(In panel 3 of Figure 5) The COOH group of serine is positioned tightly in the SDH enzyme so that the serine molecule is perpendicular to the PLP pi system. The R group OH group participates in two hydrogen bonds with SDH’s Ala222 and the protonated phosphate of PLP. The protonated phosphate of PLP then acts as an acid and donates its proton to hydroxyl of serine. In a concerted fashion, the R group hydrogen of serine is removed by Lys41 and water is released. The intermediate created is PLP-aminoacrylate.[5]

In the reaction as the water leaves from the Beta-carbon of the substrate, the SDH orients the newly created double bond perpendicular to the PLP plane (Figure 6). This allows the new pi bonds between Calpha and Cbeta to form resonance with the PLP pi system.[5] (Figure 6)

(In panel 4 of Figure 5) Lys41 from SDH's active site attacks C4 of PLP, forming a tetrahedral intermediate.[5]

(In panel 5 of Figure 5) A Schiff base linkage is then made and the aminoacrylate group is released as pyruvate.[5]

(In panel 6 of Figure 5) The aminoacrylate released from PLP is unstable in aqueous solution and rapidly tautomerizes to the preferred imine form; this is spontaneously hydrolyzed to yield alpha-keto acid product of pyruvate. The aminoacrylate is nonezymatically deaminated to pyruvate by hydrolysis. The enzyme-PLP Schiff base linkage is reformed.[5]

SerineDehydrataseMechanism.gif

Figure 5 shows the mechanism of converting L-Serine into Pyruvate. The Figure displays the SDH active site, PLP coenzyme and substrate.[1]

MechanismofSerineDehydratasebond.pdf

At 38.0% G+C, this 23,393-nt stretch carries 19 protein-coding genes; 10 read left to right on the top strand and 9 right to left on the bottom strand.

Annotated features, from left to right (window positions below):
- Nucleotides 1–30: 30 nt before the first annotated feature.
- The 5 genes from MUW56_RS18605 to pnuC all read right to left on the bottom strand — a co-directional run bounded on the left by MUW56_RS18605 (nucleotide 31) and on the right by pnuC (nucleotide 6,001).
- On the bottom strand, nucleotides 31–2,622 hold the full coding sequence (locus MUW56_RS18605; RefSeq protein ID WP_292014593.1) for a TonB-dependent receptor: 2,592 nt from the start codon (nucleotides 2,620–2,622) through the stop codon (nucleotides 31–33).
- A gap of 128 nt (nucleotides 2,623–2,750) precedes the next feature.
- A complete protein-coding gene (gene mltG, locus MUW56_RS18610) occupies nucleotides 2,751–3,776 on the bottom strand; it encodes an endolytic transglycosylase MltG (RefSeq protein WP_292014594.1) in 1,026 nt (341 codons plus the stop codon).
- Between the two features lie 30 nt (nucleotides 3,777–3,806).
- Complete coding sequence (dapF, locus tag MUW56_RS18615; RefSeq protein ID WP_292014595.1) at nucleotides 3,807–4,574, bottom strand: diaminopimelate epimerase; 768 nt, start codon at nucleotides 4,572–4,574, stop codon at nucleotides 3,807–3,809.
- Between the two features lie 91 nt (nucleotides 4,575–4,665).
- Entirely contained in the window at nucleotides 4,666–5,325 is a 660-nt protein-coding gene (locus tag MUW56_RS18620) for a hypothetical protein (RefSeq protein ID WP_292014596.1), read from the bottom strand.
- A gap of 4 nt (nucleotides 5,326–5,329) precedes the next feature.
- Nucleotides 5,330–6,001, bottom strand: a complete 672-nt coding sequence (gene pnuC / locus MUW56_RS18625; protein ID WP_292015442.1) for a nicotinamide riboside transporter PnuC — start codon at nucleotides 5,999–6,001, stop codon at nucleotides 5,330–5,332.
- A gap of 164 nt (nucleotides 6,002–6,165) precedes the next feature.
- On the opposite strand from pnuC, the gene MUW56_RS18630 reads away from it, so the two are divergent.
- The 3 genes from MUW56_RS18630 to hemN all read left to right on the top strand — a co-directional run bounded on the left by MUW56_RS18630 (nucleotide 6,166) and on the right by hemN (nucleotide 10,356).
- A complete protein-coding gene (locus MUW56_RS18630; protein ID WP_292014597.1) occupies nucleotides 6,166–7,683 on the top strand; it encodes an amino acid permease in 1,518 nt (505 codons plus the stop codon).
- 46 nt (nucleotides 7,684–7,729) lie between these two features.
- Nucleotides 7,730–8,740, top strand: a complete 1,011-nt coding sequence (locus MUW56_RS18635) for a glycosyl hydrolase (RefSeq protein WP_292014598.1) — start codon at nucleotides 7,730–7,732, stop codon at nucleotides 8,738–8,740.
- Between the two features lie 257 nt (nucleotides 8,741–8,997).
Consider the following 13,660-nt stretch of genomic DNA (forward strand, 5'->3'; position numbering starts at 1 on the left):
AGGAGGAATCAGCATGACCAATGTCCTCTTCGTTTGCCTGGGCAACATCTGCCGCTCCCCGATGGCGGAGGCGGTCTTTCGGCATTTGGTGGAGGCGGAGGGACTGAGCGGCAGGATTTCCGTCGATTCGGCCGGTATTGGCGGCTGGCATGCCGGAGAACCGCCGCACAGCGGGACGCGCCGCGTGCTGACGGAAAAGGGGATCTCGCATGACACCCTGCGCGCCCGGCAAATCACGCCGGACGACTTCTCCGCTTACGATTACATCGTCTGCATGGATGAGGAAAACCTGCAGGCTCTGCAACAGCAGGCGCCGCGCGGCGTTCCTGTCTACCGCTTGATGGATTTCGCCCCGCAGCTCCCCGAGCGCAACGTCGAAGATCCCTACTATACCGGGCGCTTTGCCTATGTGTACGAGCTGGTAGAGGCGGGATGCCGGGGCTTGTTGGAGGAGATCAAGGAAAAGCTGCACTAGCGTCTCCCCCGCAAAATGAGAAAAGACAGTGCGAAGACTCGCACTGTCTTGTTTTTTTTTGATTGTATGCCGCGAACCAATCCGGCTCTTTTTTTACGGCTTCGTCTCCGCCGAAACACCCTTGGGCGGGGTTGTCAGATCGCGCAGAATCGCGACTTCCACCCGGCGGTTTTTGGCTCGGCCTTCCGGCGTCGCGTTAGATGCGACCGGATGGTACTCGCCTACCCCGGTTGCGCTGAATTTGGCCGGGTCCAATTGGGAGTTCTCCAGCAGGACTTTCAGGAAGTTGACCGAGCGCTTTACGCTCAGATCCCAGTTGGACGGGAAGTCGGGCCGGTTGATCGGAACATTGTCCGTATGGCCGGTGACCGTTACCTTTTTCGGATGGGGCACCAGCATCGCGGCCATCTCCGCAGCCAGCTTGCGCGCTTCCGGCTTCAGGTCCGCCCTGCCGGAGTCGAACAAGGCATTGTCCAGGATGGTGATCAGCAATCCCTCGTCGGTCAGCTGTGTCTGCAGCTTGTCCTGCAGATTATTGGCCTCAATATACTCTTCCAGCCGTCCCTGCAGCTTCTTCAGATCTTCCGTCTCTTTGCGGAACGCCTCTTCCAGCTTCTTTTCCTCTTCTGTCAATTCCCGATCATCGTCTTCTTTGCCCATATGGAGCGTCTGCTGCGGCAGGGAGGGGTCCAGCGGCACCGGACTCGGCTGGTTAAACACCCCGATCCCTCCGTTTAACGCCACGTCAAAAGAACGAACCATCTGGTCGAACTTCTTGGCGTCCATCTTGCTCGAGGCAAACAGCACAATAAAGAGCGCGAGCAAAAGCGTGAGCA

Figure 6 shows the role of SDH in orienting the PLP molecule perpendicular to the substrate Serine.

Inhibitors[edit]

According to the series of assays performed by Cleland (1967), the linear rate of pyruvate formation at various concentrations of inhibitors demonstrated that L-cysteine and D-serine competitively inhibit the enzyme SDH.[6] The reason that SDH activity is inhibited by L-cysteine is because an inorganic sulfur is created from L-Cysteine via Cystine Desulfrase and sulfur-containing groups are known to promote inhibition.[7] In addition, researchers have shown that L-threonine competitively inhibits Serine Dehydratase as well.

Moreover, insulin is known to accelerate glycolysis and repress induction of liver serine dehydratase in adult diabetic rats.[8] Studies have been conducted to show insulin causes a 40-50% inhibition of the induction serine dehydratase by glucagon in hepatocytes of rats.[9] Studies have also shown that insulin and epinephrine inhibit Serine Dehydratase activity by inhibiting transcription of the SDH gene in the hepatocytes.[10] Similarly, increasing levels of glucagon, increase the activity of SDH because this hormone up-regulates the SDH enzyme. This makes sense in the context of gluconeogenesis. The main role of SDH is to create pyruvate that can be converted into free glucose. And glucagon gives the signal to up-regulate gluconeogenesis and increase the amount of free glucose in the blood.